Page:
- Eastern Islamic Art
Turkey, Iznik, ca. 1580-85
The decoration on this plate makes use of the motif known as “cintamani”, a group of three circles set in triangle form and alternating with two parallel undulating stripes. Traditionally associated to Buddhist symbols, it first appeared in Iznik fritware during the first quarter of the sixteenth century.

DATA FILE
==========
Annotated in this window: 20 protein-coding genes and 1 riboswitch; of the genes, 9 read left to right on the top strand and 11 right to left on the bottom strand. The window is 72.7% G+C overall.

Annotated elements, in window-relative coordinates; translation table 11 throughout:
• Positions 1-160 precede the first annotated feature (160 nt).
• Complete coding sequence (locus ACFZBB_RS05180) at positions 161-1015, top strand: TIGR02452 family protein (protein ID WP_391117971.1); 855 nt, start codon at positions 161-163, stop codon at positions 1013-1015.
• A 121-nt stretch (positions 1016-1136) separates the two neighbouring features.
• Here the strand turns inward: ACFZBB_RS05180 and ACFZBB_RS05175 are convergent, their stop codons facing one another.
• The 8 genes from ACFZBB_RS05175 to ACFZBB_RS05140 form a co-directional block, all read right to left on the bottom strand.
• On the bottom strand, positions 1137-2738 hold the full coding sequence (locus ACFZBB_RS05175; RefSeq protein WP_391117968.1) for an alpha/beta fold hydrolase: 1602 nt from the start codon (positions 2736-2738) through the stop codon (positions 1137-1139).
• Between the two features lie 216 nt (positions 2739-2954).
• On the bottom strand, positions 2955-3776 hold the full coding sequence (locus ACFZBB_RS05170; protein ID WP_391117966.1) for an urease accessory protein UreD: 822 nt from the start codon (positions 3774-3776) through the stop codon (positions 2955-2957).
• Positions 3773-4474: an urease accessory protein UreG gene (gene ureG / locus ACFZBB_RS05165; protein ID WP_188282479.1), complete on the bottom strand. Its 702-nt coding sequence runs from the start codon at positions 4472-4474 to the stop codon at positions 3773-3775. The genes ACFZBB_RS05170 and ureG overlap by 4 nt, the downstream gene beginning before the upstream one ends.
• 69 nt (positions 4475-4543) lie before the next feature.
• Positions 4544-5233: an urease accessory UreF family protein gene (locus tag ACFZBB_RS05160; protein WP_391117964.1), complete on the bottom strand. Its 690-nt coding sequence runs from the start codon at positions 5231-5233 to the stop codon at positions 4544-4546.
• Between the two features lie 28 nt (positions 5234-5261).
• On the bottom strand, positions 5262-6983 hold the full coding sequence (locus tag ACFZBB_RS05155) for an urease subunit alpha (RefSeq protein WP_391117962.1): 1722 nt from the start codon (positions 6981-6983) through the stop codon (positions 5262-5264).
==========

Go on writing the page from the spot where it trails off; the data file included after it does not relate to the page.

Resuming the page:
This motif was very fashionable at the time and acquired a special meaning in Ottoman art, symbolizing strength and courage. The three circles represent the marks on a leopard, while the two stripes represent those on a tiger, whose skins were used by legendary heroes as symbols of those two qualities.
Acquired by Calouste Gulbenkian from Arthur Upham Pope, Oxford, October, 1934.